Pride Month: Open Communication, Dignity, and Respect

  • Published
  • By Sheridan Fidelman
  • 377th Air Base Wing Public Affairs

June is Pride Month, a time to celebrate open communication, dignity, and respect for all. The Department of the Air Force recognizes and honors the valuable contributions made by lesbian, gay, bisexual, transgender, intersex, queer, and asexual service members to the Air Force.

Kirtland Air Force Base has a population of more than 25,000 people, resulting in a diverse range of backgrounds among its residents.

“The military is a melting pot. We come together from lots of different social backgrounds and have to learn to form a team and work together. It is important that we learn from each other’s experiences and strengths through open communication. It’s vital to get together as a team, and you can’t have open communication without dignity and mutual respect,” Senior Airman Nicholas Bade, 377th Security Forces Group said.

Bade is a proud member of the LGBTQIA+ community as a transgender gay man serving in the United States Air Force. While Bade celebrates who he is and being in the Air Force, he recalls the challenges he faced when he tried to first enlist to serve his country.

“I waited for years for the trans ban to be repealed so that I could enlist. I had a great recruiter that kept in contact with me and even involved me in his DEP [Delayed Enlistment Program] workouts and who stayed vigilant about getting MEPS [Military Entrance Processing Station] to accept my application package once the policy changed. The ban was reimplemented when I was in basic training and stayed in place for two years. It was hurtful, to be honest. Only 1% of the country serves in the military and there was a stigma that transgender people aren’t fit to serve. I felt very much like that stigma was applied to me and that certain people were just waiting or even trying to get me to prove I wasn’t good enough for the military. It was like being constantly set up for failure. When the policy changed again, I finally felt validated and like I wasn’t going to be alone anymore, “ Bade said.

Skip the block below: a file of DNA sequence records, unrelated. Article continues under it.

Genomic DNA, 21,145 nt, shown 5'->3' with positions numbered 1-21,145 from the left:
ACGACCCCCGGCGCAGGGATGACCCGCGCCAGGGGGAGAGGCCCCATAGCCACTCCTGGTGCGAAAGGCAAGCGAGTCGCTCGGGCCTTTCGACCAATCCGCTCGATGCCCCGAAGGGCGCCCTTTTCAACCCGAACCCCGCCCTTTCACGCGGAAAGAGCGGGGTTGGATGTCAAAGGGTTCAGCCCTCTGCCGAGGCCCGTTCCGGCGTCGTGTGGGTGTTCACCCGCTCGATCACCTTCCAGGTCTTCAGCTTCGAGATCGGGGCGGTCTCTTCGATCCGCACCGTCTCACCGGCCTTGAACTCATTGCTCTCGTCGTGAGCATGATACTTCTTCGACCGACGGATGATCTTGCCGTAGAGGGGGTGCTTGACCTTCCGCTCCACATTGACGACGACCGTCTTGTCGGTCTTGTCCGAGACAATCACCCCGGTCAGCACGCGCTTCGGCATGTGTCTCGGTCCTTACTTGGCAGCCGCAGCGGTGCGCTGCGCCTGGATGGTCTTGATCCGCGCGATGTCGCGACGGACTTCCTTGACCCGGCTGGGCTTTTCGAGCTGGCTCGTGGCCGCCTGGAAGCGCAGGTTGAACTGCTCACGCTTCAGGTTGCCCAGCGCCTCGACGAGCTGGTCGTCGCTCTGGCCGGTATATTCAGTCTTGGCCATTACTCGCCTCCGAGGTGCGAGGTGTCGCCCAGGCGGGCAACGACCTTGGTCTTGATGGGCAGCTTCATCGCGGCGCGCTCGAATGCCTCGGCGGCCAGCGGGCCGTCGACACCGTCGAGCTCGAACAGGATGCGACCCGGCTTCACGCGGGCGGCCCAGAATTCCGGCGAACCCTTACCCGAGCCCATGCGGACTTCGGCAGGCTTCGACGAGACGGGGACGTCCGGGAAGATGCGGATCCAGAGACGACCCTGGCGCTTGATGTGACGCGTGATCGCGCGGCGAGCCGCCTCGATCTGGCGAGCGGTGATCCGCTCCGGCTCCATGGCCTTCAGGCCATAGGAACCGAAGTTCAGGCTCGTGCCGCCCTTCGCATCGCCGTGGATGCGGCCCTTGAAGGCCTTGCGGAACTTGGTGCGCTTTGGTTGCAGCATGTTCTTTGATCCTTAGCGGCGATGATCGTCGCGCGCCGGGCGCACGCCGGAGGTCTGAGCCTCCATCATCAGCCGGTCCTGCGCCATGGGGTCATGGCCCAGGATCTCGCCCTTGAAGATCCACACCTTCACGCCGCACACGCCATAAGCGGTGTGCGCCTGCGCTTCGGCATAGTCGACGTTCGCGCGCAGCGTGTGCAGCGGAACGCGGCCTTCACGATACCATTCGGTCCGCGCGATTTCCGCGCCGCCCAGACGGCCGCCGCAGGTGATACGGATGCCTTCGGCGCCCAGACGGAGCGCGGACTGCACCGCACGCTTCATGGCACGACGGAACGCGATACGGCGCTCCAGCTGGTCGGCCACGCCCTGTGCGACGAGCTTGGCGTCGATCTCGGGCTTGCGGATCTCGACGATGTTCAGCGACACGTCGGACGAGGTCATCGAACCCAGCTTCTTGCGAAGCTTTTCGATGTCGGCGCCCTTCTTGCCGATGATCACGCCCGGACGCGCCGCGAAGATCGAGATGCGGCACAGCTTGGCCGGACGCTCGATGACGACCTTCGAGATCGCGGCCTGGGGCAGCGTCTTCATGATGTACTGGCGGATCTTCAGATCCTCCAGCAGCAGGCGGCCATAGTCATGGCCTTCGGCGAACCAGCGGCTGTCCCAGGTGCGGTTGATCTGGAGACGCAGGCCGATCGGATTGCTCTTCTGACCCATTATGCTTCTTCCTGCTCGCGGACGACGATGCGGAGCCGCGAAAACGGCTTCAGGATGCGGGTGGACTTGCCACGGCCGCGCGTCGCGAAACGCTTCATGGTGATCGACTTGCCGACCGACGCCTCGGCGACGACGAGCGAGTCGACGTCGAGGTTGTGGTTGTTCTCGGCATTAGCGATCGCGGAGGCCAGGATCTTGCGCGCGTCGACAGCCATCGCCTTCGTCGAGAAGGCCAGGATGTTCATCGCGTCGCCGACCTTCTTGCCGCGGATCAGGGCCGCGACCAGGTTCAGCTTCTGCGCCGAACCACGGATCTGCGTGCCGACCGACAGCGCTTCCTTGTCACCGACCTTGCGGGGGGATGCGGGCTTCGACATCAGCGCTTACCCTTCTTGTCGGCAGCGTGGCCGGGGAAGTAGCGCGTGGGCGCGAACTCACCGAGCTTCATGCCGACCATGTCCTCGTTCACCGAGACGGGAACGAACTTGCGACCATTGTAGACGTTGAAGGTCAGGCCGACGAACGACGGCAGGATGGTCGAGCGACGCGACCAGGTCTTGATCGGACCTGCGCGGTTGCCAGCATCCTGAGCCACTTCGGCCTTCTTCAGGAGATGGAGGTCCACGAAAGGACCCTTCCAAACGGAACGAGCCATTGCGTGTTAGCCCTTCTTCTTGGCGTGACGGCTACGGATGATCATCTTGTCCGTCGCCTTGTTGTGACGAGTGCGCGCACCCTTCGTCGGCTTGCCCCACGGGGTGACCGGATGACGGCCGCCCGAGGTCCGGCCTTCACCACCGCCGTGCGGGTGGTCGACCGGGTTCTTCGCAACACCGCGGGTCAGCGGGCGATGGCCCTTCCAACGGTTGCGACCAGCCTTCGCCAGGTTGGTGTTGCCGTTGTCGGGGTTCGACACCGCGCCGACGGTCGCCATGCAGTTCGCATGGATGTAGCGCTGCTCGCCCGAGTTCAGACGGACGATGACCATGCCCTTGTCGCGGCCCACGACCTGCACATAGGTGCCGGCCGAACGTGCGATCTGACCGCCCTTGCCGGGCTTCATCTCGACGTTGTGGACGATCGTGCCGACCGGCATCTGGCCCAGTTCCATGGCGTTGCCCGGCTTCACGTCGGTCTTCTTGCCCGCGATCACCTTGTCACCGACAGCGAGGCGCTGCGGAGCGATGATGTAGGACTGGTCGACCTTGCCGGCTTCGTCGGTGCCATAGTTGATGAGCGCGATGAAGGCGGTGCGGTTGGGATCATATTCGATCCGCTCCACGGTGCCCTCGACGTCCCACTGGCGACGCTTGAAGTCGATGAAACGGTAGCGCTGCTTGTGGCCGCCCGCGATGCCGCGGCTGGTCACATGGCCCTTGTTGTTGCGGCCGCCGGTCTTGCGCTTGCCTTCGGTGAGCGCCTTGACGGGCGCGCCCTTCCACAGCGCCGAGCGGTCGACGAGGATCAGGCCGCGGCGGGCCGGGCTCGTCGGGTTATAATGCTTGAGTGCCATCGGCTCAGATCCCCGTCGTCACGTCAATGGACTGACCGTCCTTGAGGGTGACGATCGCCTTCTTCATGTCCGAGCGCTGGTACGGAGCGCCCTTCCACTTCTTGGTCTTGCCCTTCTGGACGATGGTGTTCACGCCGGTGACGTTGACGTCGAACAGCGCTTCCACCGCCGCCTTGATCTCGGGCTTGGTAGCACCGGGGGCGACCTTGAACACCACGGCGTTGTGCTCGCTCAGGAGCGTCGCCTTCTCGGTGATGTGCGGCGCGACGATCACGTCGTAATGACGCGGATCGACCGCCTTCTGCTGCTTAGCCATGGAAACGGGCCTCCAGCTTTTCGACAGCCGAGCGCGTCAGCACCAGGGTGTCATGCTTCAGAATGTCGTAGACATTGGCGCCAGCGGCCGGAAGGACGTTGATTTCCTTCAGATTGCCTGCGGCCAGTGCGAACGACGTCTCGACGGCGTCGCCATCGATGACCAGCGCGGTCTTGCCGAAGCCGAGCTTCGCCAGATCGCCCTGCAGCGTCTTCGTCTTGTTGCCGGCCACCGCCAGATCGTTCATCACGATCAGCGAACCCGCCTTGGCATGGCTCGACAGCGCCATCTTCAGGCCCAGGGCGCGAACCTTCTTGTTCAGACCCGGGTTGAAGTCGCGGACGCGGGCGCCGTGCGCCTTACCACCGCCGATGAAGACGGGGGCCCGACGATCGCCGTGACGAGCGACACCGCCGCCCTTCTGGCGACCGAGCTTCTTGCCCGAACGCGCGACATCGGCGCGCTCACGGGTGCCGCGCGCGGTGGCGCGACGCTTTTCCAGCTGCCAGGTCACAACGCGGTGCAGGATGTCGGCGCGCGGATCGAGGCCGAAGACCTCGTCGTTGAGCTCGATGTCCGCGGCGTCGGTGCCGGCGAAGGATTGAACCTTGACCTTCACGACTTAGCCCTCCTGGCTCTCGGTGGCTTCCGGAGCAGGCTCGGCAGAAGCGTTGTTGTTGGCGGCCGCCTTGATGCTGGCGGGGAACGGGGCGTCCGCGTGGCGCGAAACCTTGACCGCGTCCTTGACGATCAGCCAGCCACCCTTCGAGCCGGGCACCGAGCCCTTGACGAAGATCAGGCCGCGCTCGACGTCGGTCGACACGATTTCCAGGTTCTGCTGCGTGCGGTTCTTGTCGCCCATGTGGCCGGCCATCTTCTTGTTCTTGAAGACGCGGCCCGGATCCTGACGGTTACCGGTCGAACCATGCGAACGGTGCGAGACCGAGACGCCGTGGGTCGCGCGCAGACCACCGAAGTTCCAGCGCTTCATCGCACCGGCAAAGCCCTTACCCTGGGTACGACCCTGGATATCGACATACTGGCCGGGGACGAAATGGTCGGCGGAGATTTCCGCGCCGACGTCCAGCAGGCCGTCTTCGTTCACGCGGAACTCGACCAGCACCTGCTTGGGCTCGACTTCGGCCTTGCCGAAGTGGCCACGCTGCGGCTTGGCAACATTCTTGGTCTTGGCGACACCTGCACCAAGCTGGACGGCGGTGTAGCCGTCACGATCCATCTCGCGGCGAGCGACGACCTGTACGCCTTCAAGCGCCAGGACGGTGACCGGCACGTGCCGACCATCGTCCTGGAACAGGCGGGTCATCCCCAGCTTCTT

Bade spends a lot of his time paving the way for the next generation of the LGBTQIA+ community, especially those with an interest in joining the military.

“I want their lives to be easier than their queer elders.”

Bade hopes to inspire the young transgender community that joining the Air Force would be a good and safe experience for them.

“In most ways, my Air Force experience is the same as my peers. I’ve had some really great leadership who just treated me normally and who didn’t balk at the fact that I was married to another man.”

During Pride month, Bade hopes everyone remembers that the month-long celebration is much more than just fun parades.

“I think Pride is a way of reaching out to those people and letting them know they're not alone. We can all bond over our shared experiences. It is also important that the LGBTQIA+ folks stay visible so that young people who are questioning their gender identity and/or sexuality can have role models and know that they are not alone.”